Tuesday's primary election was a clean sweep -- both for the winners and the council's conservative direction, Payson's midterm councilmen said after the results were announced.
"The voters wanted change," mid-term Councilmember Jim Spencer said Wednesday. "They wanted to create a more positive force at their local government level, and they wanted people who can handle difficult issues and challenges with a progressive, positive outlook."
The election, the mid-termers said, was a clean sweep in more ways than one.
First, there was the across-the-slate sweep made by the winning candidates, who racked up enough votes to eliminate the need for a general election in May -- saving the town as much as $15,000, Town Clerk Silvia Smith said.
In the mayoral race, councilmember Ray Schum took an early lead and held on to it, ending up with an official, four-district tally of 1,473 votes to incumbent Vern Stiffler's 872. Mayoral candidates Jack Jasper and Steve Lanyi earned a combined 487 votes.
With the total number of voters officially calculated at 2,891, the figure each candidate needed to beat the opposition in the primary was 50 percent plus one vote, or 1,446.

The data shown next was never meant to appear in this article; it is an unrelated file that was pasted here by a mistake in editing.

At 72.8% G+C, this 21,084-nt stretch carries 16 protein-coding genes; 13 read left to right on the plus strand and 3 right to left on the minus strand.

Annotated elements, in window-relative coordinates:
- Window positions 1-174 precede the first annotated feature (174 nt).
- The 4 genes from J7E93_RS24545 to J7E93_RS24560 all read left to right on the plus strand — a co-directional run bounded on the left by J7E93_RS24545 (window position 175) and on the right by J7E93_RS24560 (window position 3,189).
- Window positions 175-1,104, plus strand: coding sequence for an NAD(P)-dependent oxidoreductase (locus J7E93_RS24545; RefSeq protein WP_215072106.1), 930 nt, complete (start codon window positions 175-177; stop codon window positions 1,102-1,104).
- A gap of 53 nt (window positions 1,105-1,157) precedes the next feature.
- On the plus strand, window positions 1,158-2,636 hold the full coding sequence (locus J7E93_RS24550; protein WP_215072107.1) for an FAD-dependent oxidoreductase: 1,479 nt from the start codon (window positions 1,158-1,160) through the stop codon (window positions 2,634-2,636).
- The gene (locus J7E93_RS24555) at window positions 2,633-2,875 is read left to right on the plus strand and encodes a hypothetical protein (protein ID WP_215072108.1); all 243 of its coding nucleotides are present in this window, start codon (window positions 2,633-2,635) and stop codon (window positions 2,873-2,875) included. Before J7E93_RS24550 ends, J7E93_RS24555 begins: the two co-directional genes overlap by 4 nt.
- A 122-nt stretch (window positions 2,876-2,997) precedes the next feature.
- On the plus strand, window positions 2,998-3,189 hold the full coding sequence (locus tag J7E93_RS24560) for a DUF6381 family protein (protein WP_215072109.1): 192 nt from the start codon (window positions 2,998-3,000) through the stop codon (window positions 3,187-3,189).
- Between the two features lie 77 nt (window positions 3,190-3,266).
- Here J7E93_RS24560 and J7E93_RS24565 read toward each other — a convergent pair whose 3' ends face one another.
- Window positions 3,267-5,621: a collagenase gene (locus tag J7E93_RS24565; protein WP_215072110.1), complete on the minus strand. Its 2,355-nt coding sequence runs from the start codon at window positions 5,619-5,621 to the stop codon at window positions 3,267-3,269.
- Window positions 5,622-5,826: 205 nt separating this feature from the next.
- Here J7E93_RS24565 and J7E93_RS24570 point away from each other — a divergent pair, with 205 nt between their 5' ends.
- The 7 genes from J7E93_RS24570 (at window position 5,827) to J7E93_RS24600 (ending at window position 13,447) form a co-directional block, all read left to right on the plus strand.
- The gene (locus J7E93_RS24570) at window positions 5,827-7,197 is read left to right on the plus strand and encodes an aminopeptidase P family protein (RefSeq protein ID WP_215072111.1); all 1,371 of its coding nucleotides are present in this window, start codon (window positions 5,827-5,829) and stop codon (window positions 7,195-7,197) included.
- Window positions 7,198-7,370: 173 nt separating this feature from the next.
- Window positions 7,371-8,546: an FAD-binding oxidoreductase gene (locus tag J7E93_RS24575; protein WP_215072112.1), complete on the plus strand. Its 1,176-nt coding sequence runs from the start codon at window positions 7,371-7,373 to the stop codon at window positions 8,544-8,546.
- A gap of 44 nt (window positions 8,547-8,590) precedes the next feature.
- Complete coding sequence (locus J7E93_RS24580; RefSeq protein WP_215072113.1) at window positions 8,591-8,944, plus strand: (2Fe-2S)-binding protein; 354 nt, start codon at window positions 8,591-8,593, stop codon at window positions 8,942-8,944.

Three town council seats also were up for grabs and were won in similar fashion. The final count for incumbent Barbara Brewer was 1,785 votes, and the chairs now occupied by Schum and Jack Monschein were won by Richard "Dick" Wolfe, with 1,820 votes, and Bryan Siverson, with 1,746.
The other council candidates, Hilda Crawford, Ruby Finney and the unseated Monschein, brought in a combined 2,605 votes.
"Naturally, I'm overwhelmed that the voters have chosen me, Schum said shortly after the results were announced Tuesday night. "That indicates they wanted a change in town government ... But this won't be a one-man job. Teamwork and leadership will lead us to where we're going."
Schum will begin his two-year term and Brewer, Wolfe and Siverson will begin their four-year terms June 8.
On that date, the midterm councilmembers said, the election's second clean sweep -- of the old council's agenda and its plans for the town's future -- will likely begin.